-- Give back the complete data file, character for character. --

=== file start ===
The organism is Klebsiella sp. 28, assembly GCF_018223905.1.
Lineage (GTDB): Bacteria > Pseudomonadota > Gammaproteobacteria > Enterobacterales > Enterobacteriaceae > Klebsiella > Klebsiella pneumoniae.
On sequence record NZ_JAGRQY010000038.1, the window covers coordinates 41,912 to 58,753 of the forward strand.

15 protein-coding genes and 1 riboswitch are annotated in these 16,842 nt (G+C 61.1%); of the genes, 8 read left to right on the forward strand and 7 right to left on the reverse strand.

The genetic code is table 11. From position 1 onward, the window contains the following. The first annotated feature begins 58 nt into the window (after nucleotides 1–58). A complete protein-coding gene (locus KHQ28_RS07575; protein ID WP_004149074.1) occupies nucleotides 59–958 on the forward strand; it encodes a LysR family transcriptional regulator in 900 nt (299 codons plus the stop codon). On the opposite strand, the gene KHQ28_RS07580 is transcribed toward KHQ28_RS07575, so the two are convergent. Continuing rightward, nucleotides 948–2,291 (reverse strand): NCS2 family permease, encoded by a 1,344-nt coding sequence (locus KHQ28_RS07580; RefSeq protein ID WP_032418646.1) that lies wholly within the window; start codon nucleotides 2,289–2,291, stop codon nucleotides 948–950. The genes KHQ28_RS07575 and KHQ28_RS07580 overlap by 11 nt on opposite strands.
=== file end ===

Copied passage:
The organism is Klebsiella sp. 28, assembly GCF_018223905.1.
Lineage (GTDB): Bacteria > Pseudomonadota > Gammaproteobacteria > Enterobacterales > Enterobacteriaceae > Klebsiella > Klebsiella pneumoniae.
On sequence record NZ_JAGRQY010000038.1, the window covers coordinates 41,912 to 58,753 of the forward strand.

15 protein-coding genes and 1 riboswitch are annotated in these 16,842 nt (G+C 61.1%); of the genes, 8 read left to right on the forward strand and 7 right to left on the reverse strand.

The genetic code is table 11. From position 1 onward, the window contains the following. The first annotated feature begins 58 nt into the window (after nucleotides 1–58). A complete protein-coding gene (locus KHQ28_RS07575; protein ID WP_004149074.1) occupies nucleotides 59–958 on the forward strand; it encodes a LysR family transcriptional regulator in 900 nt (299 codons plus the stop codon). On the opposite strand, the gene KHQ28_RS07580 is transcribed toward KHQ28_RS07575, so the two are convergent. Continuing rightward, nucleotides 948–2,291 (reverse strand): NCS2 family permease, encoded by a 1,344-nt coding sequence (locus KHQ28_RS07580; RefSeq protein ID WP_032418646.1) that lies wholly within the window; start codon nucleotides 2,289–2,291, stop codon nucleotides 948–950. The genes KHQ28_RS07575 and KHQ28_RS07580 overlap by 11 nt on opposite strands.